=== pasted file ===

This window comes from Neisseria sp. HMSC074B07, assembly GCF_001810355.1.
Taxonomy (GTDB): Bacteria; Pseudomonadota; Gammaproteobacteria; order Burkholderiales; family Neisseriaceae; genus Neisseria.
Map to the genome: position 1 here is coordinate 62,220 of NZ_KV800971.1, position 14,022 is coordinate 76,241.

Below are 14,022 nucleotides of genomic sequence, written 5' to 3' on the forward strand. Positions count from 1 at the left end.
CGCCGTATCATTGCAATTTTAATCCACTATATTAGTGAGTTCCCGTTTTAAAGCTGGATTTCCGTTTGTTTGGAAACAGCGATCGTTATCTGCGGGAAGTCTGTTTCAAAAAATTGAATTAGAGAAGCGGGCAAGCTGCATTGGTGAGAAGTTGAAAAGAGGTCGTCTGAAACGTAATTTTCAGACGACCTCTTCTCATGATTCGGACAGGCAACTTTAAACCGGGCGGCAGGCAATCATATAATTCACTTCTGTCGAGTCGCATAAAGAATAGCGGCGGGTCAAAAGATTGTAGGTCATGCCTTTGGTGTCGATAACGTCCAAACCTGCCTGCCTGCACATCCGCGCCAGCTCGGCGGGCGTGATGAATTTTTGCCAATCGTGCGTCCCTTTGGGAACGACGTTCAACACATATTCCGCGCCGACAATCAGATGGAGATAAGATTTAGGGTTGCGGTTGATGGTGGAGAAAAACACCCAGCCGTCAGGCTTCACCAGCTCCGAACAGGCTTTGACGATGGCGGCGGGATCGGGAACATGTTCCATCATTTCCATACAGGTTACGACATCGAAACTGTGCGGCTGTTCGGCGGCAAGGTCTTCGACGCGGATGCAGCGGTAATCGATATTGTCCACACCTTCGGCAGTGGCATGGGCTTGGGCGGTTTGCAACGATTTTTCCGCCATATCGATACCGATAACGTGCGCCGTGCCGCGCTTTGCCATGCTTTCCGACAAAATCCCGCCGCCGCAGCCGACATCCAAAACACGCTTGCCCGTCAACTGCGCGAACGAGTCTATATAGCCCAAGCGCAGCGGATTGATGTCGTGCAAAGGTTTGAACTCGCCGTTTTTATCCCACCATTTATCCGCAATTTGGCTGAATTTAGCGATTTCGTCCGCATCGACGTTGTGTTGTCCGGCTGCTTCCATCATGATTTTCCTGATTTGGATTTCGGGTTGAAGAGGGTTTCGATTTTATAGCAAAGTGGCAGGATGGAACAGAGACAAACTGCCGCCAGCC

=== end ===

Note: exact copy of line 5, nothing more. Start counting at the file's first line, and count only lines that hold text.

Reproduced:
CGCCGTATCATTGCAATTTTAATCCACTATATTAGTGAGTTCCCGTTTTAAAGCTGGATTTCCGTTTGTTTGGAAACAGCGATCGTTATCTGCGGGAAGTCTGTTTCAAAAAATTGAATTAGAGAAGCGGGCAAGCTGCATTGGTGAGAAGTTGAAAAGAGGTCGTCTGAAACGTAATTTTCAGACGACCTCTTCTCATGATTCGGACAGGCAACTTTAAACCGGGCGGCAGGCAATCATATAATTCACTTCTGTCGAGTCGCATAAAGAATAGCGGCGGGTCAAAAGATTGTAGGTCATGCCTTTGGTGTCGATAACGTCCAAACCTGCCTGCCTGCACATCCGCGCCAGCTCGGCGGGCGTGATGAATTTTTGCCAATCGTGCGTCCCTTTGGGAACGACGTTCAACACATATTCCGCGCCGACAATCAGATGGAGATAAGATTTAGGGTTGCGGTTGATGGTGGAGAAAAACACCCAGCCGTCAGGCTTCACCAGCTCCGAACAGGCTTTGACGATGGCGGCGGGATCGGGAACATGTTCCATCATTTCCATACAGGTTACGACATCGAAACTGTGCGGCTGTTCGGCGGCAAGGTCTTCGACGCGGATGCAGCGGTAATCGATATTGTCCACACCTTCGGCAGTGGCATGGGCTTGGGCGGTTTGCAACGATTTTTCCGCCATATCGATACCGATAACGTGCGCCGTGCCGCGCTTTGCCATGCTTTCCGACAAAATCCCGCCGCCGCAGCCGACATCCAAAACACGCTTGCCCGTCAACTGCGCGAACGAGTCTATATAGCCCAAGCGCAGCGGATTGATGTCGTGCAAAGGTTTGAACTCGCCGTTTTTATCCCACCATTTATCCGCAATTTGGCTGAATTTAGCGATTTCGTCCGCATCGACGTTGTGTTGTCCGGCTGCTTCCATCATGATTTTCCTGATTTGGATTTCGGGTTGAAGAGGGTTTCGATTTTATAGCAAAGTGGCAGGATGGAACAGAGACAAACTGCCGCCAGCC